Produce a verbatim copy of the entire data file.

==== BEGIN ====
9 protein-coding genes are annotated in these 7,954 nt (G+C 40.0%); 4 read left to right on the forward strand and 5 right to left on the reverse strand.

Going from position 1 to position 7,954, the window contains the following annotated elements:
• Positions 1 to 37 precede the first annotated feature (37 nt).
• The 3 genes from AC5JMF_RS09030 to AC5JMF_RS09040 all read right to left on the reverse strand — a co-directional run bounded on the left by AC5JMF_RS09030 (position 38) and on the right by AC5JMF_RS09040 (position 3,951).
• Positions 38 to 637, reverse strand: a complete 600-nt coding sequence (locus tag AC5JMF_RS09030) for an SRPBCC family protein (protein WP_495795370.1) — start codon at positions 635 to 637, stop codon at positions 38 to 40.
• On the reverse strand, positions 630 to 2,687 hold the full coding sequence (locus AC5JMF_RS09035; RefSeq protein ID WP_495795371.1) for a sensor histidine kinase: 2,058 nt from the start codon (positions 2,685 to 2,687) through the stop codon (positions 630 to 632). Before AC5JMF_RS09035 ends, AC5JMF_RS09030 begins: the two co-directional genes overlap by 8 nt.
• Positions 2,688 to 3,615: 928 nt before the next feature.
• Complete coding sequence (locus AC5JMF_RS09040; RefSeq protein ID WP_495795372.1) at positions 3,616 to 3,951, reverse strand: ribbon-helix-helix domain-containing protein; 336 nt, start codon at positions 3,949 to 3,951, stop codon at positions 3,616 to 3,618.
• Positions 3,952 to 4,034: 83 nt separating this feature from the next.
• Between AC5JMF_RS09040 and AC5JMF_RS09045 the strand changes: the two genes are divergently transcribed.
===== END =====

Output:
9 protein-coding genes are annotated in these 7,954 nt (G+C 40.0%); 4 read left to right on the forward strand and 5 right to left on the reverse strand.

Going from position 1 to position 7,954, the window contains the following annotated elements:
• Positions 1 to 37 precede the first annotated feature (37 nt).
• The 3 genes from AC5JMF_RS09030 to AC5JMF_RS09040 all read right to left on the reverse strand — a co-directional run bounded on the left by AC5JMF_RS09030 (position 38) and on the right by AC5JMF_RS09040 (position 3,951).
• Positions 38 to 637, reverse strand: a complete 600-nt coding sequence (locus tag AC5JMF_RS09030) for an SRPBCC family protein (protein WP_495795370.1) — start codon at positions 635 to 637, stop codon at positions 38 to 40.
• On the reverse strand, positions 630 to 2,687 hold the full coding sequence (locus AC5JMF_RS09035; RefSeq protein ID WP_495795371.1) for a sensor histidine kinase: 2,058 nt from the start codon (positions 2,685 to 2,687) through the stop codon (positions 630 to 632). Before AC5JMF_RS09035 ends, AC5JMF_RS09030 begins: the two co-directional genes overlap by 8 nt.
• Positions 2,688 to 3,615: 928 nt before the next feature.
• Complete coding sequence (locus AC5JMF_RS09040; RefSeq protein ID WP_495795372.1) at positions 3,616 to 3,951, reverse strand: ribbon-helix-helix domain-containing protein; 336 nt, start codon at positions 3,949 to 3,951, stop codon at positions 3,616 to 3,618.
• Positions 3,952 to 4,034: 83 nt separating this feature from the next.
• Between AC5JMF_RS09040 and AC5JMF_RS09045 the strand changes: the two genes are divergently transcribed.